Every week the Co-Founder and Chief Executive of the Young Britons’ Foundation,
Donal Blaney, explains one of Morton Blackwell’s Laws of the Public
Policy Process. Morton Blackwell is the Founder and President of the
Leadership Institute in Arlington, Virginia.
This week I have been in the United States on business. I was able to see the final of American Idol (the US version of Pop Idol which still has Simon Cowell as one of the judges). More young people voted in that poll than voted in the last election for President of the United States. In Britain, more young people vote in Big Brother than vote in local or general elections (and in the case of European Parliament elections, more people of all ages).
It is easy to forget how odd most people who are political activists are. Many of us may spend hours reading political biographies, policy papers or pamphlets. We become engrossed in the minutiae of politics – the particular wording of a clause in a Bill, the supposed effects of a section of an Act, the nuances of a manifesto or speech.
Most voters are not as odd as political activists. Some are, but they are the ones who vote for the many fringe parties such as the Greens, BNP, Veritas, UKIP or Liberal Democrats.
Most voters are wholly disinterested in the minutiae of political debate. They are interested in big issues – most particularly their safety, health, the education of their children and "pocketbook issues". Try as we might to persuade electors precisely what is meant by classical liberalism or the intellectual case behind the flat tax, the fact is that most electors simply don’t care. This doesn’t mean they are stupid – it means that they are more interested in getting on with their lives.
Politics only tends to capture the imagination when there is a contrast
between candidates or parties, or when there is a particular crisis at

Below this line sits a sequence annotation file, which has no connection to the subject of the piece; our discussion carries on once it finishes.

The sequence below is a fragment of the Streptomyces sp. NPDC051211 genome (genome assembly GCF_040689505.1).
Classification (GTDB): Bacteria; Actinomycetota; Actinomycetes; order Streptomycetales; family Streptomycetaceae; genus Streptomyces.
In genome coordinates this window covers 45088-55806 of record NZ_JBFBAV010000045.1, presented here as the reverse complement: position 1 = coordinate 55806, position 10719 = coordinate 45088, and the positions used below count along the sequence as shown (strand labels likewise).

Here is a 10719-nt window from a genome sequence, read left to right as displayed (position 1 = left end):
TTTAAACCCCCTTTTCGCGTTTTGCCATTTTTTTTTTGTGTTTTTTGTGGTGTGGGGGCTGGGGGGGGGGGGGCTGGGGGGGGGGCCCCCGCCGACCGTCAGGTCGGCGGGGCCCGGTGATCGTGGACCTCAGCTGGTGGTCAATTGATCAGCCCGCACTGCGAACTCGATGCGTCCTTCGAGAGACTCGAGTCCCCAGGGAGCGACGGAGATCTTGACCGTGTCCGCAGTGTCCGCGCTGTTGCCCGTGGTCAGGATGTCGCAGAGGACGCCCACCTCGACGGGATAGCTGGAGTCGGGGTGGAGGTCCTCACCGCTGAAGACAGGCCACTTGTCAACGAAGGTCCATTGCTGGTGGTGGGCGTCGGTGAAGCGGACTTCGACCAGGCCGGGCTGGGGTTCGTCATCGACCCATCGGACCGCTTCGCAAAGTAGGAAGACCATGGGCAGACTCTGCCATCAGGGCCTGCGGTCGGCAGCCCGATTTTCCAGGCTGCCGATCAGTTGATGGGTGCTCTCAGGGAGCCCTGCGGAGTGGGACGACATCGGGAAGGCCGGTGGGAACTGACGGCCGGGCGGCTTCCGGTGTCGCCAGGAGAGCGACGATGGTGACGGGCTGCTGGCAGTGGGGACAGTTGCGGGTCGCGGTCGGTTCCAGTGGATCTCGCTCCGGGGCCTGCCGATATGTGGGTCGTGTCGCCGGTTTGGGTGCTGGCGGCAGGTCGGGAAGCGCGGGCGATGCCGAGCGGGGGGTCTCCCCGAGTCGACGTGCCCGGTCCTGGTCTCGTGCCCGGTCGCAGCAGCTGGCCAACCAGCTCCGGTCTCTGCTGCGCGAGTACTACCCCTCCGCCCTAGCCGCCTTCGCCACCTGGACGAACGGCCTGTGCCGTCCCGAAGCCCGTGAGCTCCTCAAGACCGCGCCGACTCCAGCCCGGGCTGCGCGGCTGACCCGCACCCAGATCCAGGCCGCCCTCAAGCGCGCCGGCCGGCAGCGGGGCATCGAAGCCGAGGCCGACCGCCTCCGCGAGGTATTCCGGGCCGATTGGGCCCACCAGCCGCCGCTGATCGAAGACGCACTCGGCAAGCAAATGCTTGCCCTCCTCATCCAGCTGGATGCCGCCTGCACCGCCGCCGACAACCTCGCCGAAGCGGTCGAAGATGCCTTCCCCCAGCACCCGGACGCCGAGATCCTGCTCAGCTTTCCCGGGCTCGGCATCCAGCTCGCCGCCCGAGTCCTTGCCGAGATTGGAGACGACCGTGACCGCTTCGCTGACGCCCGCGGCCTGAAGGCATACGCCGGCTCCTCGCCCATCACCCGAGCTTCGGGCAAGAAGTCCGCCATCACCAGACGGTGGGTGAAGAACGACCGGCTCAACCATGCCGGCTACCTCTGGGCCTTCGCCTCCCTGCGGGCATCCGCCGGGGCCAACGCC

hand (such as a war or economic downturn). Even in such times of
heightened political interest, the electorate is still highly unlikely
to become embroiled in debates about shooting galleries or selection in
schools. Some electors – particularly those directly affected by such
issues – will, but most will not.
With this is mind, this week’s Law of the Public Policy Process is that "one big reason is better than many little reasons".
"It’s time for a change", "Labour isn’t working" and "Things can only
get better" were and are better reasons for electors to vote a
particular way in an election than a detailed manifesto outlining every
single possible policy that a political should have on any issue. A
detailed policy platform is certainly needed, not least because the
political and chattering classes will expect to see such a coherent
programme for government. However campaigns need to focus on one or two
core reasons for voters to support that campaign.
Such a reason needs to resonate with electors ("Keep the Pound" – no
matter how much I agreed with it – did not resonate sufficiently in
2001) and it needs to be repeated ad nauseam ("education, education,
education" or "tough on crime, tough on the causes of crime"). Only by
the time you are sick to death of hearing such slogans will they even
be beginning to enter the public consciousness.
As much as many Thatcherites may feel nervous as to the current Party
leadership’s strategy, David Cameron’s approach accords with this Law.
He is seeking to present one big reason as to why voters should support
the Conservatives rather than a series of smaller reasons that will be
overlooked (and which combined rarely, if ever, amount to larger than
the sum of their parts).
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